Big State League

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The Big State League was a mid-level, Class B circuit in American minor league baseball that played for 11 seasons, from 1947 through 1957. Its member clubs were exclusively based in Texas. It saw a lot of transition in its 11-year lifetime, with no team serving as a member in every single season. Waco came the closest, serving from 1947–1956. The league was known as an offense-oriented circuit.

The league debuted at the height of the short-lived postwar minor league baseball boom, in 1947, with eight clubs, all unaffiliated with Major League Baseball farm systems. Two clubs, Texarkana and Greenville, won more than 100 games, and four league members exceeded 100,000 in attendance. But beginning in 1953, the Big State League's teams struggled to reach six figures in that category. Only Corpus Christi drew over the 100,000 mark during the league's final five seasons, doing so on two occasions. The league was further weakened when a traditionally strong member, Austin, moved up to the AA Texas League in 1956.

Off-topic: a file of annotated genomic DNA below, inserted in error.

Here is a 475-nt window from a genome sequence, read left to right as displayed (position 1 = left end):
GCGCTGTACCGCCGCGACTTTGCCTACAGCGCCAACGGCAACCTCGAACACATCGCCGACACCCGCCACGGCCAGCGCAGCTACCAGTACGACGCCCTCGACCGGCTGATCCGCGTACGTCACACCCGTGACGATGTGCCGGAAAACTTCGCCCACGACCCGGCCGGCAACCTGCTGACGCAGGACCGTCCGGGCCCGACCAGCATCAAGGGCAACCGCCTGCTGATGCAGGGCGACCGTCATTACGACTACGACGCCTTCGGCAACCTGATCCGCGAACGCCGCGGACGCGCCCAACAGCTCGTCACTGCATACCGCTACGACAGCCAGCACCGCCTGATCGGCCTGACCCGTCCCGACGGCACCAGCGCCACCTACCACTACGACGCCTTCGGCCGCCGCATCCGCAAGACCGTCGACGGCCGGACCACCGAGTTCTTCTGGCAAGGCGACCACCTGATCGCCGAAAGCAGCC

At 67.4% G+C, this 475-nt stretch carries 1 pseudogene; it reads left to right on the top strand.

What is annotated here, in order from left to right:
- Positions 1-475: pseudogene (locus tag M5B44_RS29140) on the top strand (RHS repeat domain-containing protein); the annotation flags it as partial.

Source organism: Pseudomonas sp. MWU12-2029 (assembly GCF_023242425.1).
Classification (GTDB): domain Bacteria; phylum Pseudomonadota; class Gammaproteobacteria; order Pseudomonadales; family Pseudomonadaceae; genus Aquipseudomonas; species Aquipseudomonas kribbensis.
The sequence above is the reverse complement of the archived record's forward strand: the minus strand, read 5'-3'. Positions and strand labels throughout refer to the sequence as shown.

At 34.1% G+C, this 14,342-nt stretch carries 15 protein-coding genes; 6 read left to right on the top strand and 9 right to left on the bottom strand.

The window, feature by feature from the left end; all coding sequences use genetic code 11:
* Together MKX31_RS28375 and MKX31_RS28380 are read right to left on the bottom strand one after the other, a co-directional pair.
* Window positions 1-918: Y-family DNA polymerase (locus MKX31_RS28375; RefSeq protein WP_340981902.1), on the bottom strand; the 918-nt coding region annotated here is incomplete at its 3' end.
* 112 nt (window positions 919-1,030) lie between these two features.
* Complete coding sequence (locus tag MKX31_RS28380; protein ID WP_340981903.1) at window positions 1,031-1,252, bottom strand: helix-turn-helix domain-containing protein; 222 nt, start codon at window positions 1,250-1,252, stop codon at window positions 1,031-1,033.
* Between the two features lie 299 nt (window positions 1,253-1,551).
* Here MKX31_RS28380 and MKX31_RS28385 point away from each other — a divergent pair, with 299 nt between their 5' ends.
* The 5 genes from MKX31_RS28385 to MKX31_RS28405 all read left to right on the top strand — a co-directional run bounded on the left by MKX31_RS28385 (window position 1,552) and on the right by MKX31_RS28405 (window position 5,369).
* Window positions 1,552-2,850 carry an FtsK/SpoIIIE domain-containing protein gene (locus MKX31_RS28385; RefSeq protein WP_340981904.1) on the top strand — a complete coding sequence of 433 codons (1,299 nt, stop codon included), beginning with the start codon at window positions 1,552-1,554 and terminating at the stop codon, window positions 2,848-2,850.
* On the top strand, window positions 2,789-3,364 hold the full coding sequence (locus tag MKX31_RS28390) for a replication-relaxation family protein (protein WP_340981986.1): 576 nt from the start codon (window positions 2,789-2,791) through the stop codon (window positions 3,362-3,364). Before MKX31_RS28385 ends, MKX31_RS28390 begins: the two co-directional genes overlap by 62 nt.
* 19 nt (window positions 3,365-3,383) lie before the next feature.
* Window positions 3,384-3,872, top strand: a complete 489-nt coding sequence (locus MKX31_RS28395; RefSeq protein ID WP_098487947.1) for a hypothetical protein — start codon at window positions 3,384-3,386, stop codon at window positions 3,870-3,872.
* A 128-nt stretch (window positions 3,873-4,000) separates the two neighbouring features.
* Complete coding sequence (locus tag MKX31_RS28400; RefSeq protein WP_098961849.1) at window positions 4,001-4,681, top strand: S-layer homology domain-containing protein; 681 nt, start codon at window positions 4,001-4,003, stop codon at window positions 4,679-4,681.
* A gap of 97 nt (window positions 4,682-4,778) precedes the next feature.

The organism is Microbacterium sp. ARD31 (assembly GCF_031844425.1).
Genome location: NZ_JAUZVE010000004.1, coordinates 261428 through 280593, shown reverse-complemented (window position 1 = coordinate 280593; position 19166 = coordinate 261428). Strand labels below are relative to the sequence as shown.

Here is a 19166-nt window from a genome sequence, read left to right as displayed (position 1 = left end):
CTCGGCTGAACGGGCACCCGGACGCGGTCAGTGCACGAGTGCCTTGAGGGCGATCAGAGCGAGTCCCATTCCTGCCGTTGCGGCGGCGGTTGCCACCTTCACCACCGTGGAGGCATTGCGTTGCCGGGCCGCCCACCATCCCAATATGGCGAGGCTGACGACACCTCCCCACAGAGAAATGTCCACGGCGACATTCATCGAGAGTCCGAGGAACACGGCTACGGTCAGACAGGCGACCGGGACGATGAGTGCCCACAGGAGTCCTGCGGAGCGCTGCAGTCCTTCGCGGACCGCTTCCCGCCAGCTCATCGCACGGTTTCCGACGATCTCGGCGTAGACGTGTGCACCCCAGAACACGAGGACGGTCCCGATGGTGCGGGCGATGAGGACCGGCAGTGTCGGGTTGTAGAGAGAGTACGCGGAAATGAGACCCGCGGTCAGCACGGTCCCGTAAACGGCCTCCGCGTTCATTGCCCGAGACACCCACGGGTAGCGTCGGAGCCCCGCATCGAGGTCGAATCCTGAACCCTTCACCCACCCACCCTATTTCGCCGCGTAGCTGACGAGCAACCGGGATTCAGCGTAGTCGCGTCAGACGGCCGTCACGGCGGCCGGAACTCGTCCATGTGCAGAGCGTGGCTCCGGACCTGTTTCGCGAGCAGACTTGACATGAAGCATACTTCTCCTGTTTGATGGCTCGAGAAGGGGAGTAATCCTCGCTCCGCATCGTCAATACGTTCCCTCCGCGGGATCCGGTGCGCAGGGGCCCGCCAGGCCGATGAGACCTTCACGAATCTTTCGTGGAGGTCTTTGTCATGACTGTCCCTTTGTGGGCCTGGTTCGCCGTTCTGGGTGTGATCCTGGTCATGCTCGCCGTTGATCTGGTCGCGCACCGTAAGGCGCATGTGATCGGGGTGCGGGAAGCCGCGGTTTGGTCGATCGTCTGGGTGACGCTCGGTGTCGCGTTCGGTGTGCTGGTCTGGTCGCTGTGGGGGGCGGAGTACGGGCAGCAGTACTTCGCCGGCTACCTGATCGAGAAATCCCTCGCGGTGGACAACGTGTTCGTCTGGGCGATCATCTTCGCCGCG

The league began the 1957 campaign with only six clubs, and its ranks were reduced to four when Wichita Falls disbanded in May, while the Port Arthur team moved to Temple that same month before folding in August. Of the surviving teams, Victoria, a Brooklyn Dodgers farm team, outlasted Corpus Christi, Beaumont and Abilene to win the league's last pennant and playoff championship.

J. Walter Morris served as League President from 1947 through 1950, Howard Green, took over from 1951 through 1955 and Hal Sayles was in charge the final two years, 1956-57.

Cities represented


  • Johnson, Lloyd, and Wolff, Miles, editors: The Encyclopedia of Minor League Baseball. Durham, North Carolina: Baseball America, 1997.